By Jaime Scates Schmitz from LiveLoveFlowYoga.com
When Tony first asked me to do a piece for FitAfterFifty.com I was reticent: #1, I’m not 50 or even that close and #2, I cringe a bit whenever someone refers to me as a fitness guru . . . I am not.
In response to #1, I thought ‘What the heck do I know about being fit after fifty?’ And in response to #2, barring a car falling on my child, you will probably never see me lift a heavy thing.
I pushed through resistance item #1 when I thought of my amazing parents and my cute mom, who while still vital, attractive and lovely, is seeing her body wear down. Then I thought of my friend, student and current teacher-trainee, Nancy Richards, who at 64 moves like a 30-year-old in yoga, crushes it on the spin bike, hikes, bikes and skis. WOW. I’ll take that.
I pushed through resistance item #2 because I LOVE yoga (yes it’s a work out, but at its core it’s a spiritual practice of which the work-out is a tiny portion). I’m also happy to ride indoors to stay conditioned for mountain biking (my second greatest love behind yoga) and I believe all of the research about intense cardiovascular exercise increasing HGH, endorphins, serotonin etc. – I’ll take all of that because there’s nothing that I love more than feeling AMAZING.
As soon as Tony and I started the interview I knew it was a great idea. It was an opportunity to talk about my passions to a new audience.
Watch the interview here:
Yoga is amazing for EVERYBODY. It’s especially amazing for bodies that want to age gracefully. In yoga, we move through our entire range of motion and all of our little accessory (rarely used) muscles. We also work tremendously hard on the core, which protects and lengthens the spine. Flexibility and balance are two of the first pieces of athleticism and health that people lose as they age, and yoga helps to improve those areas as well.
We spend a lot of time upside down in down-dog, forward-folds and inversions. These poses have amazing benefits to calming the parasympathetic nervous system and they are officially working against gravity – take that sagging skin! We do work incredibly hard, doing a lot of lunges, chattaranga pushups, side planks etc. We are using our own body weight to build bone density, which is another must for people over fifty!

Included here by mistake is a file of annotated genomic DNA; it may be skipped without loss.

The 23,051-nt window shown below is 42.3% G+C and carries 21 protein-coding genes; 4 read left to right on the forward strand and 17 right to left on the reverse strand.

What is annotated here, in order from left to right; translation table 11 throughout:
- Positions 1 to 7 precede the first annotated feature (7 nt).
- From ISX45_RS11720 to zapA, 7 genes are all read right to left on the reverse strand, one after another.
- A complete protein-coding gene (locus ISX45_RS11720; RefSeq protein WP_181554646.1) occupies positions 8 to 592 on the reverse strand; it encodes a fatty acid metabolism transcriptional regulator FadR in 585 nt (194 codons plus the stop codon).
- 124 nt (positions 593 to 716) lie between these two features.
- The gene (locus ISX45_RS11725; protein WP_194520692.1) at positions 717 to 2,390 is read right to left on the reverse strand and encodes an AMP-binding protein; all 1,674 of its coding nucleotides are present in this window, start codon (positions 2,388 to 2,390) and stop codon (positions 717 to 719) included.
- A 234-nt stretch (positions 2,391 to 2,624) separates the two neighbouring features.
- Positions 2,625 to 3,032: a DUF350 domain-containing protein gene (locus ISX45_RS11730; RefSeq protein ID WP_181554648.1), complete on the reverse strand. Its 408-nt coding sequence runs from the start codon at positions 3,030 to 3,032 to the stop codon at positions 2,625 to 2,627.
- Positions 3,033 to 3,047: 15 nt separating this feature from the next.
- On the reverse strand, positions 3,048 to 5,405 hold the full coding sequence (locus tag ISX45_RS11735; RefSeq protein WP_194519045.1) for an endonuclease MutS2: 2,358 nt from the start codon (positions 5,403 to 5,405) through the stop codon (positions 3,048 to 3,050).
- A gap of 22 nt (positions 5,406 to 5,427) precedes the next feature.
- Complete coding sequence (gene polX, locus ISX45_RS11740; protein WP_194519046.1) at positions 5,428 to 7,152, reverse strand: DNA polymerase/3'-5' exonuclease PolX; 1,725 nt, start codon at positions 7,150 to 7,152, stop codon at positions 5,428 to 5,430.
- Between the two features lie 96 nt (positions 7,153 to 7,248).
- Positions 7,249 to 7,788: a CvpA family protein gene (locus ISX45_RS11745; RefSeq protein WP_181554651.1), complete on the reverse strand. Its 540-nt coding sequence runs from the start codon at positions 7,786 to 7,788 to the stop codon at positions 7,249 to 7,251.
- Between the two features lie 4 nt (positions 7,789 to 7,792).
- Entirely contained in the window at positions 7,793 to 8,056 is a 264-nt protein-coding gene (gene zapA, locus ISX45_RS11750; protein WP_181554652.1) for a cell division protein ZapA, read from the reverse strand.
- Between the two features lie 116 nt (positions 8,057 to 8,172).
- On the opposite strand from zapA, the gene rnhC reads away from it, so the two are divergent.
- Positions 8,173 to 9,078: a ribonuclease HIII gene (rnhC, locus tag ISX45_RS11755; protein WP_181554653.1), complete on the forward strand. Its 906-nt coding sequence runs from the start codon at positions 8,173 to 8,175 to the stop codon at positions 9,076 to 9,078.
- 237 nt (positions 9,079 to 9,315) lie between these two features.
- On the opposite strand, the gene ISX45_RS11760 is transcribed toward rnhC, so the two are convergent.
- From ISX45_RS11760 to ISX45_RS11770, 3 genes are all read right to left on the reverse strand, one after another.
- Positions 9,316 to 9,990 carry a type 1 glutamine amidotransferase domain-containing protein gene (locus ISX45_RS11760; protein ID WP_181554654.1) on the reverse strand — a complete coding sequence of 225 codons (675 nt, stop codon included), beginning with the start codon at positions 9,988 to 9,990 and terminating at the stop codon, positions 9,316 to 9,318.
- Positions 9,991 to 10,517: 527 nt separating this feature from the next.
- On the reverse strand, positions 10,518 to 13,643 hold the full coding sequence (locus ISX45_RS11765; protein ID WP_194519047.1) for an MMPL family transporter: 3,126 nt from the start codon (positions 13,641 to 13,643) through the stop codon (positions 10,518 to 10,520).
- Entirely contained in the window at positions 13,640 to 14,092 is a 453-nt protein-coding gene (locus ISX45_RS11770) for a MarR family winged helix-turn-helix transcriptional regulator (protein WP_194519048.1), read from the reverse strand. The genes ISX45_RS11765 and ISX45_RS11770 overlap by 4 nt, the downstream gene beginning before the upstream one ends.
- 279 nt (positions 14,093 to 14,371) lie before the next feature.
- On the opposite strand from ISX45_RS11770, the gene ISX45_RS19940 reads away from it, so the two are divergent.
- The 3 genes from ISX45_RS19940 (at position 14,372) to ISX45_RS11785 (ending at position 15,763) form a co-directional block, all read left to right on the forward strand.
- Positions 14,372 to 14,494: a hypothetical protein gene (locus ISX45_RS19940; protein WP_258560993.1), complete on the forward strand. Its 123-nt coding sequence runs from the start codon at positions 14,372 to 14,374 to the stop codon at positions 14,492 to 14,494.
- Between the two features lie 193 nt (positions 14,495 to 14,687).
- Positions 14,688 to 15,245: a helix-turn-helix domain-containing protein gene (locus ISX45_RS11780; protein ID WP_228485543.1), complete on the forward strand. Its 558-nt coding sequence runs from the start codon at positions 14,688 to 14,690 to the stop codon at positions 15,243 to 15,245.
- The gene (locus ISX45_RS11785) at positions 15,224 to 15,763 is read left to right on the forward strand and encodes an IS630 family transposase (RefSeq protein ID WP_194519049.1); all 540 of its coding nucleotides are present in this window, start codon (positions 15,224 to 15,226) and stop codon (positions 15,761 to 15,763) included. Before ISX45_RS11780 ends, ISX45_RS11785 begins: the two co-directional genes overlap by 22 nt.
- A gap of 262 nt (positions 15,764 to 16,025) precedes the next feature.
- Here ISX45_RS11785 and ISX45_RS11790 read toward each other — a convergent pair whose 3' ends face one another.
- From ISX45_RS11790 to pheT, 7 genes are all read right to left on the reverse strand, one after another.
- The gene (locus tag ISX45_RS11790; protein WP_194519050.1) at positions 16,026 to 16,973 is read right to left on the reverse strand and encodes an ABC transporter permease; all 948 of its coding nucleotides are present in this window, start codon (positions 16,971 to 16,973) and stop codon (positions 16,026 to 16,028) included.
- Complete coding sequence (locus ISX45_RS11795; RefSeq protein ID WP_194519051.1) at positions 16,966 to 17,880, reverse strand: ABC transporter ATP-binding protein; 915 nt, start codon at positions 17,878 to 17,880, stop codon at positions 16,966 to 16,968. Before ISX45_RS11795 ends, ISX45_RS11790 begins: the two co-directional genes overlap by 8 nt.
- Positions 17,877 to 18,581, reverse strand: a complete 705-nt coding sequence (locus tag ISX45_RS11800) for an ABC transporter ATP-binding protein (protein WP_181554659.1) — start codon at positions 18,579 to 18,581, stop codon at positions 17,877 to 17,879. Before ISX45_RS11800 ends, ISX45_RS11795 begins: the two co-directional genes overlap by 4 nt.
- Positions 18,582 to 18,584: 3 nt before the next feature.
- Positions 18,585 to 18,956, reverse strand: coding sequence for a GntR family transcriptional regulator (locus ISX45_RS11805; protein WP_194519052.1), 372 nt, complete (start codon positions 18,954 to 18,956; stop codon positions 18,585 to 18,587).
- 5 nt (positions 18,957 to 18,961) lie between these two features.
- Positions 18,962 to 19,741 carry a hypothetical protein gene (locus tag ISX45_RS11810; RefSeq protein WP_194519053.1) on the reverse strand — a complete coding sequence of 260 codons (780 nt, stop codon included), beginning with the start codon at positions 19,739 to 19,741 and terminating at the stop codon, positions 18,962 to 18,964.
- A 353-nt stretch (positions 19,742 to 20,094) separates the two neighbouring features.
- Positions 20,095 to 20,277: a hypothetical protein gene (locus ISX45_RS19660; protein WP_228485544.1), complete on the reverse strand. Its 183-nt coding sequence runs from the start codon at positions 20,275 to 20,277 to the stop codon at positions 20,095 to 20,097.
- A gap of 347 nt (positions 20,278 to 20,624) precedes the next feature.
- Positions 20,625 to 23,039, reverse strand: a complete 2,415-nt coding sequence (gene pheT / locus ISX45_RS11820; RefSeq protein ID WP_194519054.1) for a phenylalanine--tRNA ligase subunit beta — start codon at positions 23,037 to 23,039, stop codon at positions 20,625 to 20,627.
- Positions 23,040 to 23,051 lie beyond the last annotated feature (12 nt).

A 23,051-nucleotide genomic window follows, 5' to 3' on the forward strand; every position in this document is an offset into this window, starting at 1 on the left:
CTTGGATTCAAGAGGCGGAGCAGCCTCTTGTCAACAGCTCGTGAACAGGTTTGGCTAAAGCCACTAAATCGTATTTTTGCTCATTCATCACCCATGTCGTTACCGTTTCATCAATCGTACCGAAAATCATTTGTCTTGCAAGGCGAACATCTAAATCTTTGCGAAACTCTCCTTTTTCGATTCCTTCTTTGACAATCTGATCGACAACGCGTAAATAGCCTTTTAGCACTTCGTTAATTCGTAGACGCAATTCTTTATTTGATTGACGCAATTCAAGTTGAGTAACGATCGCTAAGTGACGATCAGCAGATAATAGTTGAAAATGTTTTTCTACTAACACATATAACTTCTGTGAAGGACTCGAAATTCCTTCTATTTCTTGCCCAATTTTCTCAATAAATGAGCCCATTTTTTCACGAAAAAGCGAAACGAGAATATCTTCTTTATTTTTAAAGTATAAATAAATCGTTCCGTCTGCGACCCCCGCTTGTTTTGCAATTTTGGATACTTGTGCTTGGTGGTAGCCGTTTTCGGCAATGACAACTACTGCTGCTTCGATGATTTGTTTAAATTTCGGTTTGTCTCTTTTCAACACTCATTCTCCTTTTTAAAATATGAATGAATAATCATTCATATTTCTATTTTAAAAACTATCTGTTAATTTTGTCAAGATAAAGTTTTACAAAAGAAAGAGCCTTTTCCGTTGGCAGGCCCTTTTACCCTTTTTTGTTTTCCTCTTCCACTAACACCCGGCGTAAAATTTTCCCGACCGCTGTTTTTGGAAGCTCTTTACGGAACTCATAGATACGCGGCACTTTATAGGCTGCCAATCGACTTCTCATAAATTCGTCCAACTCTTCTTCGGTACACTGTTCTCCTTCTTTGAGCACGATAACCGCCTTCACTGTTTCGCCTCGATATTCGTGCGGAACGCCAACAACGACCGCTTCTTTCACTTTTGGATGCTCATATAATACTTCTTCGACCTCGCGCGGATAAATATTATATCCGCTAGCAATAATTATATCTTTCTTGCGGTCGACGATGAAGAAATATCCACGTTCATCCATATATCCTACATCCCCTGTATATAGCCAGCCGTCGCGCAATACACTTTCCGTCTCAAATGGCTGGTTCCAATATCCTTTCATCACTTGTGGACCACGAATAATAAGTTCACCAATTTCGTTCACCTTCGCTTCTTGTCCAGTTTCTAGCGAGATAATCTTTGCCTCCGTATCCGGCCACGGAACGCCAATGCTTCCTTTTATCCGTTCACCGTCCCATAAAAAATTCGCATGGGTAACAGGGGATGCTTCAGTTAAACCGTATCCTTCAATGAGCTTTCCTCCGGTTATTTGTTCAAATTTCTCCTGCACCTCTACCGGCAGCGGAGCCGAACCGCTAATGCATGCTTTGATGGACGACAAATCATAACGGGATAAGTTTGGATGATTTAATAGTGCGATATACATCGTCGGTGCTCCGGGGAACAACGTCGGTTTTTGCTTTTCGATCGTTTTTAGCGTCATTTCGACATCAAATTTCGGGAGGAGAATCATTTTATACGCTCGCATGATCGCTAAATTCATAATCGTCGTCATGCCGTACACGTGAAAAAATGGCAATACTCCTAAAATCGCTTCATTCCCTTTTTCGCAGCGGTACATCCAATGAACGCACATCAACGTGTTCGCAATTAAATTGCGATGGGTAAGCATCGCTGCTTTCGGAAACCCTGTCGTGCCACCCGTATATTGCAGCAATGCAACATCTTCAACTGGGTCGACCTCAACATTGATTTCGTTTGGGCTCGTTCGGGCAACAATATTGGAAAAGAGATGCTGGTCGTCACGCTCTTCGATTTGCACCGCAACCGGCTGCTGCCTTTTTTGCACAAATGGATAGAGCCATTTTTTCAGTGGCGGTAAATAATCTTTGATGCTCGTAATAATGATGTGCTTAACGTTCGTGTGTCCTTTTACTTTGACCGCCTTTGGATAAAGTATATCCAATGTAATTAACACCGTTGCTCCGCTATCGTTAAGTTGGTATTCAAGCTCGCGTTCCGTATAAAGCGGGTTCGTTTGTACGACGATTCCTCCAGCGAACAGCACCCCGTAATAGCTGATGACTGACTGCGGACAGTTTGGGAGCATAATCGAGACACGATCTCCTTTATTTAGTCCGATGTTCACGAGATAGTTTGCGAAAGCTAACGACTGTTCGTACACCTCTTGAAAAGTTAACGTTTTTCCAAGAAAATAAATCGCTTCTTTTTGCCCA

So that’s just a tiny list of the health benefits of yoga. But my favorite thing about yoga in its ability to invite people to age gracefully is simply the fluidity and grace we introduce.
We hold so much tension and density in our bodies because it gives us the illusion of control. We also hold all of our pain, failure, drama and trauma as little energy nodules in the body called samskaras.
Everything in the universe, including humans, flows in an energetic pattern called a tube torus. When the tube torus is open and flowing freely we are clean, clear, bright, free and alive. In nature we can see examples of clean energy patterns flowing together. Nature balances, syncs, synergizes and coalesces with itself. We are intended to synergize in the same way and our tube torus is supposed to flow freely.
Sadly, due to all of the density, tension and samskaras we hold in our bodies (as well as a lot of external influences from the electromagnetic soup we swim in and the SAD – standard American diet) our energetic patterns are generally not flowing properly. We can see in the high rates of addiction that are currently in existence (I just read that while only 10 percent of Americans are truly addicted to alcohol, a full 30 percent are alcohol-dependent). Other examples include depression, numbing with the dumbing of American TV, the acceptance of hard-core violence and soft-core porn into our living rooms every night (not mine!), environmental degradation, poverty, famine, the sex trade of children, war, genetically modified food, disease etc. By all of these things, we see that we are clearly NOT syncing with nature in the way that was our birthright, in the way spirit intended for us.
In yoga, we move through our entire energetic sphere with grace and fluidity. When we do this with a burning desire to connect to consciousness, to cleanse our habits and our patterns, to free ourselves from our rigidity, to move higher, we just might make a little progress in that 60 – 75 minutes on our mats.
There’s something about moving with fluidity and grace, the way we do in yoga that also breaks down linear thinking. It helps us confuse the mind, move in a circle, play. Einstein said, “Confusion is the brink of discovery.” When we’re confused, doing something new, and pushing our edges we create new neural pathways (we’re pretty addicted to the ones we always use, and most of those stories aren’t so pleasant). So get a little lost, get a little confused, try something new, change your brain and explore that brink of discovery!
If we all work hard on cleaning up our own energy, elevating our own vibration, bringing ourselves into greater alignment and higher consciousness, then sooner or later that nasty list from above will start to shrink and lose it’s hold over humanity.